Historical Map: The City of Los Angeles Showing Railway Systems, 1906
Another amazing old map from the awesome Big Map Blog, showing the already-booming rail transit network that was found in Los Angeles in the early days of the 20th Century. Electric trolleys first ran in LA in 1877, but the “Red Cars” of the Pacific Electric and the “Yellow Cars” of the narrow-gauge Los Angeles Railway had only appeared a mere five years before this map was produced. Their lines are represented on the map in appropriate colours, along with those of other, less-remembered, railway companies.
Technically, the map is beautifully drawn, although there’s some strange issues with route lines extending past the visible area of the map and spilling over the lists of street names, the map’s legend and even completely bleeding off the edge of the page (see the detail view of the legend above for an example). It could be intentionally done, but it certainly looks a little messy.
From a production viewpoint, it seems as though the map was printed with five different inks: black for the street name legend and Los Angeles Pacific RR routes, yellow for the Los Angeles RR, red for the Pacific Electric, green for the Los Angeles Inter-Urban RR, and a dark blue for the Los Angeles & Redondo RR and the underlying linework of the map itself. Understandably, given the fairly primitive printing technology of the day, the registration of these colours is a little bit off in places.
Our rating: A beautiful look at the early days of mass transit in LA. Four stars!
(Source: the Big Map Blog)
For Muffin, the city he loves, before it all went to the beautiful hell it is now.
There are two graves in the Happy Valley of Hong Kong. They belong to the Gueter brothers of Buda Pesht, who came to that land swallowing fire, in the act of the great pre-Houdini magician, Dean Harry Kellar. Houdini himself relates their deaths in the Miracle Mongers, his vast expose on all those who would make magic seem magic, and not science, as Houdini himself believed. The Gueter Bros., Dave and Louis, Performed under racist psuedonyms, in yellowface make up, as Ling Look and Yamadeva, respectively. Ling Look was the more impressive of the two, having combined his appetites for swords and fire into a startling display of swallowing a flaming blade. But the brother’s loved each other equally, communicating in a trademark whistle. When Yamadeva died of a rupture on the boat from Shanghai to Hong Kong, it was this whistle that was eerily heard by all on the ship. As the whistle faded, Ling Look turned with misery to Harry Kellar, (who years later related the story to a dispassionate Houdini) and said his brother was calling to him. Sure enough, Dave Gueter died in Hong Kong and was buried next to his brother, Louis. Houdini records a strange coda to this ghost story. In London, two years after his death, Ling Look reappeared, swallowing swords and fire and caustics as gaily as he ever had. Kellar investigated, and told Houdini he found a third Gueter brother, carrying on the family legacy, in his deceased brother’s make up.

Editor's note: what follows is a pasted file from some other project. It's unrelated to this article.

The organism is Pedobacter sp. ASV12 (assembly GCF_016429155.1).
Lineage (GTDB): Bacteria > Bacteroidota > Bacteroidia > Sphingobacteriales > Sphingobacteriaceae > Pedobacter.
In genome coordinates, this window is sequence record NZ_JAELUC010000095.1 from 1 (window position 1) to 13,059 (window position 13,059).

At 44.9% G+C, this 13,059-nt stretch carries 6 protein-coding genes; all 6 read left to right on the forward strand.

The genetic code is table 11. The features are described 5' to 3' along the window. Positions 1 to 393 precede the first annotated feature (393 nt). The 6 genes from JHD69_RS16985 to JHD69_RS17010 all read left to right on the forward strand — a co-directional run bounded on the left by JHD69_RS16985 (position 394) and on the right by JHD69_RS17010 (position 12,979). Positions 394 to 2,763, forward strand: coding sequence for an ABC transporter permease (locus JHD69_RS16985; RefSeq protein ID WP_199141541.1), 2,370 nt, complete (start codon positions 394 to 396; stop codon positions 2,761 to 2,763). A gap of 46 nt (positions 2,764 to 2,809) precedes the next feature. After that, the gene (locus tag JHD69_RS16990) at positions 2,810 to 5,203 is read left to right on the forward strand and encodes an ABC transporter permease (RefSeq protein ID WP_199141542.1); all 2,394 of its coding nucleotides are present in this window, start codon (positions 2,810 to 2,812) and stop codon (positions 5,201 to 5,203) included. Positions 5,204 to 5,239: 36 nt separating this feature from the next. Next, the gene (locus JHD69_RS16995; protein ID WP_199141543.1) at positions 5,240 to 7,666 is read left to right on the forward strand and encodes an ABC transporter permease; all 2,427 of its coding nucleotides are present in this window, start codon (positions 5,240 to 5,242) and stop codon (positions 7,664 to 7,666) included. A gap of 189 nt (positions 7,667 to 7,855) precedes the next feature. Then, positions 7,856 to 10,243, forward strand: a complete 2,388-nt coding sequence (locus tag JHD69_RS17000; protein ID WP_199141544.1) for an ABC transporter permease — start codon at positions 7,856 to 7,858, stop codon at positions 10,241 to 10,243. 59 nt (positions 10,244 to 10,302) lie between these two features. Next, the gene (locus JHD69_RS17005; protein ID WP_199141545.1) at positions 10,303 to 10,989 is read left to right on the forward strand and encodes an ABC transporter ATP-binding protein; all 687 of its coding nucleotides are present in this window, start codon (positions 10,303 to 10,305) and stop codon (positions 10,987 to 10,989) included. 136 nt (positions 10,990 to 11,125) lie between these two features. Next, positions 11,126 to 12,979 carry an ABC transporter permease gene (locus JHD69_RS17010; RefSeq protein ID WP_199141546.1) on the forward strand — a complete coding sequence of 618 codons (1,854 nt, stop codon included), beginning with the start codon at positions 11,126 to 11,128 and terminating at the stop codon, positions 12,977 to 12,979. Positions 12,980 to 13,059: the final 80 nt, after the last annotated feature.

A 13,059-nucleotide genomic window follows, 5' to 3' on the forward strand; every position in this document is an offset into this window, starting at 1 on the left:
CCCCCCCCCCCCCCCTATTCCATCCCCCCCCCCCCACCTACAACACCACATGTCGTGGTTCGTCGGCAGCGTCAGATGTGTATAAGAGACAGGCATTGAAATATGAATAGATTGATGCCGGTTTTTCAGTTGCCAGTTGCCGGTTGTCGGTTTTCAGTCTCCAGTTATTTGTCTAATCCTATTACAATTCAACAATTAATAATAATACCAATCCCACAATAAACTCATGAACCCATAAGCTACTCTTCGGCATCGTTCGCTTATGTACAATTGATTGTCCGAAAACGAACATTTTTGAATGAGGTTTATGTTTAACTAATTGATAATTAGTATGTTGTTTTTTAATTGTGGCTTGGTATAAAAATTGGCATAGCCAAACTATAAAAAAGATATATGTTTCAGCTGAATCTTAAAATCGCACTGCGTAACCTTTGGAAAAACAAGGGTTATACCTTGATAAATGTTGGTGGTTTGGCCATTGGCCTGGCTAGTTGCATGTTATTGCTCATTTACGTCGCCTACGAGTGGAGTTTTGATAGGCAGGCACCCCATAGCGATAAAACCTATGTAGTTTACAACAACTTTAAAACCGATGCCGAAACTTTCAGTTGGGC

This explanation satisfies Houdini the rationalist, but did it disturb the soul of Houdini the Rabbi’s son? For surely Houdini knew of the Eternal Flame that burns, yet does not consume. Did he know that that Fire has its own priests, its own worship, that apes its own harmless flames? Does Ling Look not still live, whistling for his brother through scorched lips that have known the caress of swords?
I am reminded here of something a rabbi of mine said once, about Rabbi Akiva. Akiva was something like the opposite of a prodigy. According to legend, he starts studying Torah not at the young age the majority of the sages of the Talmud begin at, but when he is 40. But after starting so late, he became the greatest scholar of his day and age. My rabbi said, “The important thing is not whether or not Akiva actually started to study torah at 40, the important thing is that in telling the story, we want people to look at their hero, and know that it’s never too late to start studying.”
Superheroes, or as Denny O’Neil called them once, “Post-Industrial Mythology” mean something. They weren’t created to mean much. They were mostly created to make money. Which they have, though not for the people that created them always. A good chunk of these superheroes should now be in the public domain. They aren’t, for a variety of reasons. So the only things they’re shown doing are the things that it’s profitable for them to be seen doing. When it’s profitable to be doing something noble, like planting a garden, they’re shown doing that. But we don’t see that sort of community service much any more. We’re showing our children their heroes, hawking any product that comes their way. What kind of story tellers does that make us?